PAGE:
Commercial real estate and COVID-19

The commercial real estate industry has never faced anything as challenging as coronavirus.

With many business experiencing a drop in trade due to social distancing restrictions and isolation rules, the impact of COVID-19 is being felt in many sectors, with commercial tenants the first to feel the pinch and landlords also being affected as a result.


There’s no question that thousands of commercial tenants are going to be severely impacted by this crisis.

For many – and particularly those in sectors like bricks and mortar retail – the effects have been instant, with a drop in trade due to people being asked to isolate at home and avoid going out unless absolutely necessary.

With their income reduced, many tenants are already under rental distress and unable to meet their payments.

Burgess Rawson director Ingrid Filmer advised struggling tenants to speak to their landlords as soon as possible and attempt to negotiate an agreement for a rent reduction or deferral.

“When tenants approach landlords I think it’s really important to find a happy medium, whether that’s deferred rent, rather than rent-free, or whether it’s a percentage of the rental liability,” she says.

“You’re better off negotiating with your landlord rather than saying ‘I’m just not going to pay’.”

Filmer says tenants who don’t pay could find themselves in a worse position financially, with landlords forced to draw on bonds and personal guarantees that their tenants have signed over.

There are, however, shoots of growth for those tenants who have been able to pivot quickly and find ways to generate income, and it’s those tenants who are more likely to win support from their landlords, Filmer says.


While much of the coverage of the impact of COVID-19 has focused on how businesses and tenants need support, Filmer says an enormous number of landlords will be impacted just as severely.

Filmer says it’s important to remember that most landlords are not major operators like Scentre, and many are ‘mum and dad’ investors whose savings are wrapped up in one commercial property.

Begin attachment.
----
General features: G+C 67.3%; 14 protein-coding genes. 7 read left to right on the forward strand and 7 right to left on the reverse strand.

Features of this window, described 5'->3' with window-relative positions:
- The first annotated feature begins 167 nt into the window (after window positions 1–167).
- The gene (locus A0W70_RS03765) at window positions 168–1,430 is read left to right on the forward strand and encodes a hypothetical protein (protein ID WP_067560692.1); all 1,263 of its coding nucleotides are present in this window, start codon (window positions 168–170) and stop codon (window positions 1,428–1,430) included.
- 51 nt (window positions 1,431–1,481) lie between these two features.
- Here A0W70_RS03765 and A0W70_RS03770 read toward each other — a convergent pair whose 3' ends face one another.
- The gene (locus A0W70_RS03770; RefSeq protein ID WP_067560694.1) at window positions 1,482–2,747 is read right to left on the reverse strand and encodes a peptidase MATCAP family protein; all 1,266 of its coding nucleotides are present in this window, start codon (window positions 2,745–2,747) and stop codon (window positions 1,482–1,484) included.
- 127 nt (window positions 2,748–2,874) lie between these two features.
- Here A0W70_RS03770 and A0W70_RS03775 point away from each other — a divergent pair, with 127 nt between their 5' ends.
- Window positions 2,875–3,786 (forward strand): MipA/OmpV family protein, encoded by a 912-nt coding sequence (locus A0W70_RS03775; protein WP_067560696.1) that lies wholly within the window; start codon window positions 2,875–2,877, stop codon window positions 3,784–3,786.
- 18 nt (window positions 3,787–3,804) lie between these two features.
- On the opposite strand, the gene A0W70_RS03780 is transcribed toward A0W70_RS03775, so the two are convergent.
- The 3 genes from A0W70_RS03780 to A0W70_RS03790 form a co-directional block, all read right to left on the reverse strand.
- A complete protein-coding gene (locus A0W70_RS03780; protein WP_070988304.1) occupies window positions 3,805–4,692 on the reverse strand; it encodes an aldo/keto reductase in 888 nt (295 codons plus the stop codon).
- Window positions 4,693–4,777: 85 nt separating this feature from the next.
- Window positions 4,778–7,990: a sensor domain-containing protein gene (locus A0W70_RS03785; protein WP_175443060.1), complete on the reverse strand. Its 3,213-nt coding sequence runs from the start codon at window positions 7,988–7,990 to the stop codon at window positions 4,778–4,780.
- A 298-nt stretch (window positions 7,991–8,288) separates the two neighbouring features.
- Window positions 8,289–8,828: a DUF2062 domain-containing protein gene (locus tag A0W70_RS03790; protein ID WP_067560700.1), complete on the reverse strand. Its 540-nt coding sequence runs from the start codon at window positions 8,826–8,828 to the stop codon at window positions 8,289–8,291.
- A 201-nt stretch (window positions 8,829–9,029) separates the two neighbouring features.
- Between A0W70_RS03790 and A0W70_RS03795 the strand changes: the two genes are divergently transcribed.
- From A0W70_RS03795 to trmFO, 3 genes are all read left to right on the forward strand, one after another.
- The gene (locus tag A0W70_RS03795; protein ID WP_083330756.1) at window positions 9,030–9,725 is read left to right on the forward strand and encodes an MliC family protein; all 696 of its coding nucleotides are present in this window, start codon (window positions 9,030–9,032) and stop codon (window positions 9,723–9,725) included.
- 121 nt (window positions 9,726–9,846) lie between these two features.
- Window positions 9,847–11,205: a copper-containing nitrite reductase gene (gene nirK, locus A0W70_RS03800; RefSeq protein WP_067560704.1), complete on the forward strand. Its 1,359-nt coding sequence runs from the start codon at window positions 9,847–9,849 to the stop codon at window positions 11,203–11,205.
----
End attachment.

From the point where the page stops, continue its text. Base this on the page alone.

“A lot of tenants have basically said, ‘I just don’t want to pay rent’. Realistically that’s not an option. Even with the government talking about the banks deferring payments for six months, that doesn’t change council rates, water rates, insurance, electricity and the other bills for landlords,” she says.

“Many landlords are living off that rent – it’s effectively their income as well.”

“For a lot of them, their commercial property is their only other asset other than the family home. They haven’t invested in shares – that’s it. Or it’s their entire super fund balance, so it’s not as simple to say, ‘You’re a landlord, you can afford to not receive your rent’.”

“There are lots of landlords who are relying on that money. It’s effectively like their own wage has dropped.”

REA Group chief economist Nerida Conisbee says it remains to be seen what measures the government will put in place to support landlords through this period.


The full impact of coronavirus on the Australian economy won’t be known for some time, according to Conisbee.

The government has injected an enormous amount of stimulus into the economy – 16.4% of Australia’s GDP – in a bid to stave off the worst of the downturn and keep Australians employed, and while most forecasts suggest our economy to emerge from the virus in better shape than most, after strong signs in the second half of 2019, it will take a hit in the short term.

Conisbee says Australia is better placed as it entered the coronavirus period with a budget surplus, but that it’s too early to forecast how heavily the economy will be impacted.

“We don’t know how long this will last, and there’s both good and bad news each week,” Conisbee said in a Realcommercial webinar on Friday.

“In comparison to the last three downturns, we’ve never had so much stimulus put into the economy … but it’s too early to say what will happen.”


A number of measures have been announced by the government with the aim of assisting tenants and business owners to keep them viable throughout the downturn brought on by the coronavirus.

With that in mind, tenants should attempt to access any and all government assistance available to them before negotiating their rent.

Cashflow boosts of between $20,000 and $100,000, increases to the instant asset write-off and wage subsidies through the $130 billion JobKeeper payment program are all aimed at keeping more money in business owners’ pockets, which may limit the level of concessions a tenant needs to ask of their landlord.

Businesses with apprentices are also eligible to apply for a 50% subsidy of their apprentices’ wages, while the new Early Childhood Education Care Relief Package will enable more business owners who use childcare to remain at work.

Filmer says commercial tenants making use of all available financial support is particularly important as a large percentage of landlords won’t have access to those same subsidies.

“Rather than going to the landlord and saying, ‘Give me rent free’, they should be trying to access all of the money and assistance that’s available to them. Landlords can’t access those measures.”

By Real Commercial


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